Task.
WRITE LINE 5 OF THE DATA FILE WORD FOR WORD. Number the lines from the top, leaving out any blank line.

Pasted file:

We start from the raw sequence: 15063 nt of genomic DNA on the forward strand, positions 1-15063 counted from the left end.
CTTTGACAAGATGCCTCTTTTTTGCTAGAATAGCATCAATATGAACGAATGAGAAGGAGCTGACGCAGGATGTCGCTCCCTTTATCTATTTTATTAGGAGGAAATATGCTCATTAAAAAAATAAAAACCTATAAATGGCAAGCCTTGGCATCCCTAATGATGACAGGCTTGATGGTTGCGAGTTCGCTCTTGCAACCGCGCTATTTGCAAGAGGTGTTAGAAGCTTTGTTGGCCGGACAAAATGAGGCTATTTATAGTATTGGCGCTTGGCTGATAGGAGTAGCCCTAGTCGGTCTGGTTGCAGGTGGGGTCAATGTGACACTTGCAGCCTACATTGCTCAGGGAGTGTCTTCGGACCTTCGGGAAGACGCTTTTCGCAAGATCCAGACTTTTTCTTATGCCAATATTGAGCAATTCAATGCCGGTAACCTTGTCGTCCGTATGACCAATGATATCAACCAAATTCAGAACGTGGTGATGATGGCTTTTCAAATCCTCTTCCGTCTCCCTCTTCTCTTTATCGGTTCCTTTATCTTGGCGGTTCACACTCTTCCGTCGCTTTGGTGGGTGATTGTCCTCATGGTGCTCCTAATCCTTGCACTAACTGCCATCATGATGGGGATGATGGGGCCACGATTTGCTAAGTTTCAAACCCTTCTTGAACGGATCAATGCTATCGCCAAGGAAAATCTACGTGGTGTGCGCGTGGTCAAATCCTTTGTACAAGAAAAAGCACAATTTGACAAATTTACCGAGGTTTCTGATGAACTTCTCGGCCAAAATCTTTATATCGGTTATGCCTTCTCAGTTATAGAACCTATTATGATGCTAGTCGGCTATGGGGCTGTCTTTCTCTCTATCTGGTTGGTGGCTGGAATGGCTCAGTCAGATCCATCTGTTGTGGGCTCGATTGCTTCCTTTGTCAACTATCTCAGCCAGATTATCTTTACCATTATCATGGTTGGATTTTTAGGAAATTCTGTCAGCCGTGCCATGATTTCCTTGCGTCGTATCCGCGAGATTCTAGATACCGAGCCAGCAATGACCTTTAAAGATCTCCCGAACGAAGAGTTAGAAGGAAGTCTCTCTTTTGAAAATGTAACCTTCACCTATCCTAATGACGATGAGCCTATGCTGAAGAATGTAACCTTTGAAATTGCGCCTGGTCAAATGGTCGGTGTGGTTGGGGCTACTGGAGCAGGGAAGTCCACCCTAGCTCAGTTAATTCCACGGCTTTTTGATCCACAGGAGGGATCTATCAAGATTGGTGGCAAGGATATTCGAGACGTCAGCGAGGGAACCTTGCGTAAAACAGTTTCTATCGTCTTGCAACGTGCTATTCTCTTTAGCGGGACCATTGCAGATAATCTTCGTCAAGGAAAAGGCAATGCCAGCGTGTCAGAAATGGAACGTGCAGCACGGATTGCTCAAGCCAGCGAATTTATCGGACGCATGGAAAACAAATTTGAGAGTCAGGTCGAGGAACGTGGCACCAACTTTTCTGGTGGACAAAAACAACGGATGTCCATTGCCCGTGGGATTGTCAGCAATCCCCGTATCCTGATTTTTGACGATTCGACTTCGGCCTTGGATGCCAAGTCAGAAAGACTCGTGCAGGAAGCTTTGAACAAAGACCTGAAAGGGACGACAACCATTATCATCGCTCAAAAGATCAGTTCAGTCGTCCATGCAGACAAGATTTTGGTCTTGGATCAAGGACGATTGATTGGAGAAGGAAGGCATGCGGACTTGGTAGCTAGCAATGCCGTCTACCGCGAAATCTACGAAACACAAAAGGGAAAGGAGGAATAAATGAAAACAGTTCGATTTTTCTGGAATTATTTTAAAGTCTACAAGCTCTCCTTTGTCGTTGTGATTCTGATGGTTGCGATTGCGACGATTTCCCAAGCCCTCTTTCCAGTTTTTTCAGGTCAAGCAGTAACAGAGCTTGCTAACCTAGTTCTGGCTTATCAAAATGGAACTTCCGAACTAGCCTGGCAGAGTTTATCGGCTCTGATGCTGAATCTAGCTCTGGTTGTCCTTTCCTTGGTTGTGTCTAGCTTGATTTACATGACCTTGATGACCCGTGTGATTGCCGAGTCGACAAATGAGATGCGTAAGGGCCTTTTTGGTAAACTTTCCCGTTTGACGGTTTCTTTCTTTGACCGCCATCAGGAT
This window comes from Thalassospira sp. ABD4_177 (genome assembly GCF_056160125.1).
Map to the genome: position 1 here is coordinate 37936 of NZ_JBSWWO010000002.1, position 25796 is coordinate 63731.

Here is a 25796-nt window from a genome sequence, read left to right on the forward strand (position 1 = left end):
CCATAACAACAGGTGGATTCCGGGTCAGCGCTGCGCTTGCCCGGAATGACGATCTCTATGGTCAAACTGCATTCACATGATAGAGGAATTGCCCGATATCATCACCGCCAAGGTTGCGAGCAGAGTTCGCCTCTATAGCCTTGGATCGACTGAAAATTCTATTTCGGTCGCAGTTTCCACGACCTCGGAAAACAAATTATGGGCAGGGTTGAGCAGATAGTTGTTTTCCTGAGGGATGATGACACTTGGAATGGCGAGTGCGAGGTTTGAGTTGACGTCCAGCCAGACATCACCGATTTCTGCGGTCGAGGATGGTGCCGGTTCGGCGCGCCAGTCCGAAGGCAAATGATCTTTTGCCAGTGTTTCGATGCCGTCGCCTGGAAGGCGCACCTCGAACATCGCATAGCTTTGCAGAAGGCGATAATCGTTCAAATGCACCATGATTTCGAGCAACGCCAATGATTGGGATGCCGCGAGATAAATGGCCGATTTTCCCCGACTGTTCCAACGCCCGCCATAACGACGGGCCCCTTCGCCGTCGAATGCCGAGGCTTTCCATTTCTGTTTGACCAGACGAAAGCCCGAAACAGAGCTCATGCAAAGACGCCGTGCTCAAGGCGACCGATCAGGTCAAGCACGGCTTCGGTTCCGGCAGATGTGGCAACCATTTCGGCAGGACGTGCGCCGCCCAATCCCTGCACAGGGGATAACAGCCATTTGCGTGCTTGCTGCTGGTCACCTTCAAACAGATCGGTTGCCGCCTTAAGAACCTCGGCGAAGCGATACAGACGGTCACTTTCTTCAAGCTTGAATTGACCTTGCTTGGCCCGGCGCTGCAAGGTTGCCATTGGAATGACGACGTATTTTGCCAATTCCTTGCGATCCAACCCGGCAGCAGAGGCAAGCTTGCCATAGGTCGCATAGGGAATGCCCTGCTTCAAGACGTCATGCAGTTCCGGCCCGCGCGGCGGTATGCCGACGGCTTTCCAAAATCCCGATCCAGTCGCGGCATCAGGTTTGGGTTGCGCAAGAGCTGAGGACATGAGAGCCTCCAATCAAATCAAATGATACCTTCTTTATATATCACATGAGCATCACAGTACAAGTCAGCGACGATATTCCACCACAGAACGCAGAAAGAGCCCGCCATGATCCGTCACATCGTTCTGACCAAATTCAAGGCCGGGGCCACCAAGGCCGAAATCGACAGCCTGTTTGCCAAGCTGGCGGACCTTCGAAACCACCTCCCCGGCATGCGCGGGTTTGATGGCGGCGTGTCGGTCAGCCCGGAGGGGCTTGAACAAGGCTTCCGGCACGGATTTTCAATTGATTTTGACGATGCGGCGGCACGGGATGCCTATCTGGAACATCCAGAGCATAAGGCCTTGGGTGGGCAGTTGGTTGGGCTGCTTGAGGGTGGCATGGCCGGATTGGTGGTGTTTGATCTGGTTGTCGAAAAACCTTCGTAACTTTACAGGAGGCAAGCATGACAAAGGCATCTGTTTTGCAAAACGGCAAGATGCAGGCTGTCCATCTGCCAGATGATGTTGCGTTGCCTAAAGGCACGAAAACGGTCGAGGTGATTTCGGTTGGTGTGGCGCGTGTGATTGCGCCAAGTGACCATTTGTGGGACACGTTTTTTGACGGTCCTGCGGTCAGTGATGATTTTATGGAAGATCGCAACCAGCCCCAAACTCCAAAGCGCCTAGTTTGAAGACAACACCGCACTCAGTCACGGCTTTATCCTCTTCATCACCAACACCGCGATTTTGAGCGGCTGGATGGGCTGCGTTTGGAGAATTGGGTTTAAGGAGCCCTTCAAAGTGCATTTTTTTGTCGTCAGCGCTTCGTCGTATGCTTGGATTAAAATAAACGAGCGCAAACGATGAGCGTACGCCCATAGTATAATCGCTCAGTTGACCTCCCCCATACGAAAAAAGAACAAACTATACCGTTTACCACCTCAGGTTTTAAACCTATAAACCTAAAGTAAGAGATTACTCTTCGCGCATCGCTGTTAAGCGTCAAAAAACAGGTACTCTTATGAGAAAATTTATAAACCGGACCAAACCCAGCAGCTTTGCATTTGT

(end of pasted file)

Here is a 25796-nt window from a genome sequence, read left to right on the forward strand (position 1 = left end):